Tiny tent: Tony Perkins versus gay Republicans who see themselves as equal
If any special interest group is harming the Republican party as it tries to find a path to the future, it's the Family Research Council. Tony Perkins and his staff are determined to alienate anyone who doesn't subscribe to their extreme views about wanting to export gays from the United States, claims that gay people are "pawns in the hand of their malevolent master...the devil," or any of the number of despicable claims that the FRC president himself has made about LGBT people. In a world that's embracing equality, FRC is a throwback to a dark, Falwellian era that most pragmatic Republicans are more than ready to leave behind.
Yet the FRC keeps doing its thing. Things like going after moderate Republican candidates who happen to be gay simply because these men have the "radical" belief that they too are equal under the law:
Unfortunately, voters are getting a front row seat to that trend this year, as the [National Republican Congressional Committee] stakes its money -- and its credibility -- on three anti-marriage candidates that reject the party's own platform. Insisting it has to "compromise" to conquer, the NRCC is backing the liberal trio in a misguided move that could cost the party a lot more than three seats. The NRCC has been quick to bite back at conservatives that oppose the move, claiming that its decisions to back candidates aren't based on sexual orientation. Nor should they be.
The problem here isn't that Dan Innis (N.H.), Carl DeMaio (Calif.), and Richard Tisei (Mass.) identify as gay -- the problem is that they are anti-marriage activists, openly fighting their own party on an issue that most Republicans still strongly believe in. DeMaio told reporters that it isn't about imposing a viewpoint but "protecting equality." "If you don't support gay marriage, don't get gay married," he said. "[But] if someone in government tries to get you to recognize or perform a gay wedding, I will be at the front of the pack to defend your right."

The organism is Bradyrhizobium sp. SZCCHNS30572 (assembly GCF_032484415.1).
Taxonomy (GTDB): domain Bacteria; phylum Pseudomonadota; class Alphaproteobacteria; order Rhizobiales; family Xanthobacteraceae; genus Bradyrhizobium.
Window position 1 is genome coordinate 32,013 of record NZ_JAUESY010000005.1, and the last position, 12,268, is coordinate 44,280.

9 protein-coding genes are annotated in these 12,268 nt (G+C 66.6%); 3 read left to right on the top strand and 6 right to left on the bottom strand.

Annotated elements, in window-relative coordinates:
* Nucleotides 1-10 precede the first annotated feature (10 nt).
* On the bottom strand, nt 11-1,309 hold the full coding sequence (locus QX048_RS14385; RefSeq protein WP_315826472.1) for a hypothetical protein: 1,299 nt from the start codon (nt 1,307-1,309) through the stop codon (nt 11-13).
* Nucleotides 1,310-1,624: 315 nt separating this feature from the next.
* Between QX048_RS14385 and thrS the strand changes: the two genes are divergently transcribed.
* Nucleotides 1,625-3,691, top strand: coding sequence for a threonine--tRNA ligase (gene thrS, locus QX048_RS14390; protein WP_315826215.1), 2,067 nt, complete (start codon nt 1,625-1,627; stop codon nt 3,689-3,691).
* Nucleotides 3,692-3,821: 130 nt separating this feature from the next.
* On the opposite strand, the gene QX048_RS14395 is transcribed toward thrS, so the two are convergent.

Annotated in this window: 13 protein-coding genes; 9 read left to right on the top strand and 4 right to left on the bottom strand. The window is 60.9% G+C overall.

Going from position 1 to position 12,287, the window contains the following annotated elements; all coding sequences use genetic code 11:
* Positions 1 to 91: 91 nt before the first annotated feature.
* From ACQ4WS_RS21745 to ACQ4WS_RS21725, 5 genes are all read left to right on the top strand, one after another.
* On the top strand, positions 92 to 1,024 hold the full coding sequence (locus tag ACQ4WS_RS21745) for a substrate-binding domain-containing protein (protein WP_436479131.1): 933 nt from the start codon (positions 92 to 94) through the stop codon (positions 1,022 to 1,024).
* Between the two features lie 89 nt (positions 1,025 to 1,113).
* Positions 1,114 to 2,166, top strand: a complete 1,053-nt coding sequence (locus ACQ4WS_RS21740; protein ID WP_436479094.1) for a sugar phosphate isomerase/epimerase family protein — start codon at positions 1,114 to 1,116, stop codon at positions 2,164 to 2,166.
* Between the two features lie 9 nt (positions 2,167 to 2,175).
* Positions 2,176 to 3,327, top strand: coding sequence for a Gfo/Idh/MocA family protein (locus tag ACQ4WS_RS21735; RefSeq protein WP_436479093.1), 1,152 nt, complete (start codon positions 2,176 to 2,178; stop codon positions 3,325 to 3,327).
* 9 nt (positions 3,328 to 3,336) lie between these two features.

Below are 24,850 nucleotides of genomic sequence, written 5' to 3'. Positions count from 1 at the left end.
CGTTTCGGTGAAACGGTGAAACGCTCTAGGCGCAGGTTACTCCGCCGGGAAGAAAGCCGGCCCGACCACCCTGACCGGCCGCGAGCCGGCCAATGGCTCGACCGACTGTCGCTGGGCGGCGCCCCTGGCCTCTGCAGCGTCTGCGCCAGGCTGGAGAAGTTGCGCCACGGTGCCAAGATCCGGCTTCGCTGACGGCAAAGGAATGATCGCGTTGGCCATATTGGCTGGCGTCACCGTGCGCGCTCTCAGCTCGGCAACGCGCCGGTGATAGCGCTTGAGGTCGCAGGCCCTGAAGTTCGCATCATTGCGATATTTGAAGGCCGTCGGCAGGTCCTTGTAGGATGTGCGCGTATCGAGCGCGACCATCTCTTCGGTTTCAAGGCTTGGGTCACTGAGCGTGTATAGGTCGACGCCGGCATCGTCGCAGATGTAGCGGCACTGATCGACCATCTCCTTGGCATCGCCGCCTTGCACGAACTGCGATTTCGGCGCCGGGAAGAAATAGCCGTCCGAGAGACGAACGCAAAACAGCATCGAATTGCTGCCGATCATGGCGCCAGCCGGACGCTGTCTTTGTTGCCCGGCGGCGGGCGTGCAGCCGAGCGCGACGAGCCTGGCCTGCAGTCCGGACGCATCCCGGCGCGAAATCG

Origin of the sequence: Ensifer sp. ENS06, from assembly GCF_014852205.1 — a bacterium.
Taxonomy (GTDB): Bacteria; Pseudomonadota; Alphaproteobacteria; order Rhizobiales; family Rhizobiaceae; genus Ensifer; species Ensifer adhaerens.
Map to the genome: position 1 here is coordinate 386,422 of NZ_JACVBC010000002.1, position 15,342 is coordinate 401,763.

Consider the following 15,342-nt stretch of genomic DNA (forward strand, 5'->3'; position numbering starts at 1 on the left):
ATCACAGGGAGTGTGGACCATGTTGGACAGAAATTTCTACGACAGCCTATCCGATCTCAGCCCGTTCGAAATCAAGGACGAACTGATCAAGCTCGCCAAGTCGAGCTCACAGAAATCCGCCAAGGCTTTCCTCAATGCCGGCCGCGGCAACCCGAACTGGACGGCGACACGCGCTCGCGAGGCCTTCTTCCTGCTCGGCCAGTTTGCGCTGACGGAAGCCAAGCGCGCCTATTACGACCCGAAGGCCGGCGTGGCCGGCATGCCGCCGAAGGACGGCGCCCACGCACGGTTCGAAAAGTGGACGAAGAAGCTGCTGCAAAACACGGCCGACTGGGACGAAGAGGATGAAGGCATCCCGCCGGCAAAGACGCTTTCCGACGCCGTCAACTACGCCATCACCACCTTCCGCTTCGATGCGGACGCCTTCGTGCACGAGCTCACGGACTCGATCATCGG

When these candidates champion the fact that they want to overturn America's marriage laws, then they're responsible for making sexual orientation the centerpiece of their campaign -- not us. Establishment Republicans like to fall back on Ronald Reagan's famous quote that if you're with us 80% of the time, you're my friend. Well, that's true -- unless the other 20% of the time you're trying to undermine the core positions of your so-called allies.
FULL: The GOP's Party Planning on Marriage; Tony Perkins' Washington Update [FRC]
That closing statement from the above snip tells you everything you need to know. Tony (or his ghostwriter) admit that these candidates agree with majority GOP positions 80% of the time. And yet that doesn't matter. That 20% is enough to cast them out of the tent. With the dogmatic Family Research Council, it's 100% purity or its political abandonment.
I mean, look, I'm an out and proud Democrat—that's no secret—so I'm not going to jump in and stop FRC from doing damage to the right. But those whose RNC-branded calendars run forward and whose demographic charts are accurate might want to step in an stop the rabid far-right, pro-discrimination, anti-LGBT crowd before the GOP's approval rating falls even further. Groups like FRC have overstayed their welcome; they don't really have to be part of American politics, no matter how used to them we may be. We can do better.
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